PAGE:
You can read about devotional scapulars here. Readers may be aware the etymology of the word, derived from “shoulder” in Latin. The full scapular is a monastic garment worn over the upper torso. For laity, it is something like a badge.
205. The history of Marian piety also includes “devotion” to various scapulars, the most common of which is devotion to the Scapular of Our Lady of Mount Carmel. Its use is truly universal and, undoubtedly, its is one of those pious practices which the Council described as “recommended by the Magisterium throughout the centuries” (Lumen Gentium 67; cf. Paul VI Letter to Cardinal Silva Henriquez, Papal Legate to the Marian Congress in Santo Domingo, in AAS 57 (1965) 376-379).
The Scapular of Mount Carmel is a reduced form of the religious habit of the Order of the Friars of the Blessed Virgin of Mount Carmel. Its use is very diffuse and often independent of the life and spirituality of the Carmelite family.
Derived from something of religious life, but in its physical form, something of a minimalist expression.
The Scapular is an external sign of the filial relationship established between the Blessed Virgin Mary, Mother and Queen of Mount Carmel, and the faithful who entrust themselves totally to her protection, who have recourse to her maternal intercession, who are mindful of the primacy of the spiritual life and the need for prayer.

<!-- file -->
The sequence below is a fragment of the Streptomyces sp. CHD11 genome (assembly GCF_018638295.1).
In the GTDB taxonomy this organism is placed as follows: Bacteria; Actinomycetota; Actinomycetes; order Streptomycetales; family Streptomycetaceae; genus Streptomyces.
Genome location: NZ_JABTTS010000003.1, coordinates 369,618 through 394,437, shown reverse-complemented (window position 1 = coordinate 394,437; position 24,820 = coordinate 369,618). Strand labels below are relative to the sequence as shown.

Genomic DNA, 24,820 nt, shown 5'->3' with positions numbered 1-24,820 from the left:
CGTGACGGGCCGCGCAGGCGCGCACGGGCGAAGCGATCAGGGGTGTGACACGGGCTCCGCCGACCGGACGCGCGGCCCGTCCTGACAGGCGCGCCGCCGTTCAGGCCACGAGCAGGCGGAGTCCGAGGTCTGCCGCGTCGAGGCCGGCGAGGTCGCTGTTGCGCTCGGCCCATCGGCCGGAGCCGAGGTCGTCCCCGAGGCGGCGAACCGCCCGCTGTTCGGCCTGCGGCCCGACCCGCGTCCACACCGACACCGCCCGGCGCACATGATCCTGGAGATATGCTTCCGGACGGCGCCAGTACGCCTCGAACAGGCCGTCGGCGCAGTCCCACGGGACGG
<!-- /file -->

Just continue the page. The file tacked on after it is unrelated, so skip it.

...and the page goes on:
Take the scapular seriously, we are cautioned:
The Scapular is imposed by a special rite of the Church which describes it as ” a reminder that in Baptism we have been clothed in Christ, with the assistance of the Blessed Virgin Mary, solicitous for our conformation to the Word Incarnate, to the praise of the Trinity, we may come to our heavenly home wearing our nuptial garb” (CDWDS, Circular Letter Guidelines and proposals for the celebration of the Marian Year,88).
The imposition of the Scapular should be celebrated with “the seriousness of its origins. It should not be improvised. The Scapular should be imposed following a period of preparation during which the faithful are made aware of the nature and ends of the association they are about to join and of the obligations they assume” (Book of Blessings 1213).
When I was a boy, I was given two scapulars as gifts on two different occasions. No explanation from the givers. I wonder how many serve as just spiritual keepsakes.
The Directory on Popular Piety and the Liturgy is online at the Vatican site.